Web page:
Time flies. It’s been over a year since I joined CityView. So far, it’s been one of the best decisions I have made in my life. Unless Microsoft comes up with a too good to resist offer, I don’t see myself ever leaving CityView, which could easily be the only company I ever work for. I don’t say this lightly, however. So far, I have declined fantastic potential opportunities with companies such as Amazon, in favor of CityView.

What makes me think this? Other than having had an amazing year at CityView working with some of the smartest people, I am relying on the industry wisdom. Twenty years ago, Joel created a test to rate the quality of a software team, which still stands valid. Now that I have worked at CityView for more than a year, I feel that I am in a pretty good shape to assess CityView R&D based on the following questions.

  1. Do you use source control?
  2. Can you make a build in one step?
  3. Do you make daily builds?
  4. Do you have a bug database?
    Yes. It’s old and buggy, but it works, and gets the job done.
  5. Do you fix bugs before writing new code?
  6. Do you have an up-to-date schedule?
  7. Do you have a spec?
  8. Do programmers have quiet working conditions?
    Yes. Thankfully, ours is still kind of an old-fashioned office with partitioned cubicles. I am eternally grateful not having to work in an open-plan office anymore. It was a disaster.
  9. Do you use the best tools money can buy?
  10. Do you have testers?
  11. Do new candidates write code during their interview?
  12. Do you do hallway usability testing?

I realized a few more strengths of the company while writing this post, which makes working at CityView worthwhile as a developer.

  1. A long, proven history. It’s easy to get a 12/12 for a new hot-shot start-up, which has been around for 6 months, and has got funding from VCs. It’s much, much more difficult to adhere to the industry standards, remain agile, follow the best practices and remain one of the industry leaders when you have been around for 36 years, without letting entropy kick in and letting bureaucracy take over, at the same time remaining highly profitable.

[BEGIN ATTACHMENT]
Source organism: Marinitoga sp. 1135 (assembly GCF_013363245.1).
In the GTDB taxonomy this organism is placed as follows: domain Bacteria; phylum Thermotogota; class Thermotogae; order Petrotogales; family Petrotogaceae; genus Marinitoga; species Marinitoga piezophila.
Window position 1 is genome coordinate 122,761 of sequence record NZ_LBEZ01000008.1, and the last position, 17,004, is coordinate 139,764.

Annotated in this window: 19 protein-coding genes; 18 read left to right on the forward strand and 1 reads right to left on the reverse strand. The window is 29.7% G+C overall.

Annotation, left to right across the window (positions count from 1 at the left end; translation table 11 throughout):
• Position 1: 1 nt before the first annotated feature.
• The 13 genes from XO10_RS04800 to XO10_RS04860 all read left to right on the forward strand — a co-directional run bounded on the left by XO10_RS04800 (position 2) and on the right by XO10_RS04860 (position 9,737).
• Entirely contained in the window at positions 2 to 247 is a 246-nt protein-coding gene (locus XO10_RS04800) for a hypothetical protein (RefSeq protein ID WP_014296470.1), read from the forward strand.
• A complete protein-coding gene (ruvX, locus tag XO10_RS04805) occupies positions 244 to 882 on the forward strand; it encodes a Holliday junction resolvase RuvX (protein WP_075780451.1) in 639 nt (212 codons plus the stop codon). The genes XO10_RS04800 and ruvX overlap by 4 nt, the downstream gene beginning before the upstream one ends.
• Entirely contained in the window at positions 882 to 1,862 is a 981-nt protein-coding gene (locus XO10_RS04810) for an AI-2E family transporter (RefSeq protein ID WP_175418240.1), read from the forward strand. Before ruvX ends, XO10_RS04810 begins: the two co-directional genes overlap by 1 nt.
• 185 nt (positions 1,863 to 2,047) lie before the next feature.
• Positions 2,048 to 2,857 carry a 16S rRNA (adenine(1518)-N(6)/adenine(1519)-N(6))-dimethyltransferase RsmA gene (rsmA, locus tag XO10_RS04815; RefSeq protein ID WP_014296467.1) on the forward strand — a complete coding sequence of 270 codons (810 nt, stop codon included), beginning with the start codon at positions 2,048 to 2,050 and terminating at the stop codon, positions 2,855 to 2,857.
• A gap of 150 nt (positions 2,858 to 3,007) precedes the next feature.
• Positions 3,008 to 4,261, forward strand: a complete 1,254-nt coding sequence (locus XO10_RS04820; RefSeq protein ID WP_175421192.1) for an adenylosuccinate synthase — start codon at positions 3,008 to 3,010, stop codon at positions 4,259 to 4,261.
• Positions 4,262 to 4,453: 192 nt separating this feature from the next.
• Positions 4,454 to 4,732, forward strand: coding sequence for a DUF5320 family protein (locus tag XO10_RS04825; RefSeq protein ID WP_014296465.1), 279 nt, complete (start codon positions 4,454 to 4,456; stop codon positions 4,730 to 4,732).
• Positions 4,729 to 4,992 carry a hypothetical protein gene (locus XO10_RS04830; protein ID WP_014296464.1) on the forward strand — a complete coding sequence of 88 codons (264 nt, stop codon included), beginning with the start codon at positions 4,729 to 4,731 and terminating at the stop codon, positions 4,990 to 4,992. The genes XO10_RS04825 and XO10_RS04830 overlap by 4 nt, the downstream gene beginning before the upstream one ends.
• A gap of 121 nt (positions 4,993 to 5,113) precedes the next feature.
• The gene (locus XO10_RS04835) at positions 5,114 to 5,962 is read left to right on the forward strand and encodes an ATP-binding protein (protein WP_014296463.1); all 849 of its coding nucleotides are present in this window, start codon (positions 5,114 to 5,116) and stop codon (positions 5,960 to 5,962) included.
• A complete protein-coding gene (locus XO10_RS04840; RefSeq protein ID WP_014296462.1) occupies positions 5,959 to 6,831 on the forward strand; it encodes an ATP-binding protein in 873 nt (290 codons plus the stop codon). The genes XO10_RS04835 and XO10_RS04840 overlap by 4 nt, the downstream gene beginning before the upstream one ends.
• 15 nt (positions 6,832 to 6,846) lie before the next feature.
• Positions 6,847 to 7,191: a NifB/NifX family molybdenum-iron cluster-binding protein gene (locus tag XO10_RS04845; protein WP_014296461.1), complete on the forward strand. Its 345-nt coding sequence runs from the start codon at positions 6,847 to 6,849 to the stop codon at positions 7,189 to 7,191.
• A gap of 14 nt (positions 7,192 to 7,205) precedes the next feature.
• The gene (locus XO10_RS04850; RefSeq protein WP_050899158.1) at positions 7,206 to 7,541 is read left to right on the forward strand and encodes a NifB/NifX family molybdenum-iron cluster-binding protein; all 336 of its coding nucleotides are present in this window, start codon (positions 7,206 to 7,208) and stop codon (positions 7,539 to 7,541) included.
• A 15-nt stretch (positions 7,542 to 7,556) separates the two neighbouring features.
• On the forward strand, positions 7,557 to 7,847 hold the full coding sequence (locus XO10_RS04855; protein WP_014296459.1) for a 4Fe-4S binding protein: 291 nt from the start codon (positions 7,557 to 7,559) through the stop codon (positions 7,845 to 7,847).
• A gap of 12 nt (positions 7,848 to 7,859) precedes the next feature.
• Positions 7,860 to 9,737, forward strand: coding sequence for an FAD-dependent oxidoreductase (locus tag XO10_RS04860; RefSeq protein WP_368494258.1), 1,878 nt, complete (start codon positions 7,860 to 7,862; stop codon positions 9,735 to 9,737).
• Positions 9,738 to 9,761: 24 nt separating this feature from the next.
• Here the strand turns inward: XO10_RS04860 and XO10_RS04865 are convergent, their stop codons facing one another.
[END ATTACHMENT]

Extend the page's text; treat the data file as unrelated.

2. Growing seniority, not hiring for it. Majority of the developers at CityView have made their careers here, unlike the frequent 2-year job-hopping we see in our industry.
  3. Prioritizing Learning. Within my first six months as CityView, the company sponsored my expensive subscriptions for PluralSight and Safari Books, and paid for my book purchases. The annual bonus doesn’t hurt, either ;).
  4. Not faking agile. We are agile, in the original sense of the agile manifesto, by favouring frequent, iterative releases, and having working software; not the crappy consultant/vendor version of ‘let’s call scrum/velocity planning/review/retro/backlog-grooming/triage meetings every other hour, and let’s plan more meetings to plan those meetings, and let’s forget actual customer needs and create huge epics and plan user stories, and let’s focus on worthless metrics and charts, and let’s waste everyone’s time by having daily stand-up meetings’ Agile. No need to sprint when you are running a marathon.
  5. Working Managers. There are no 28-year olds with fancy MBAs running around the office telling developers what to do. Management comes from the hard disciplines of enterprise software and enterprise sales.
  6. I get to work alongside with some of the best, professional software developers, who care about the craft of writing software, every single day. Period.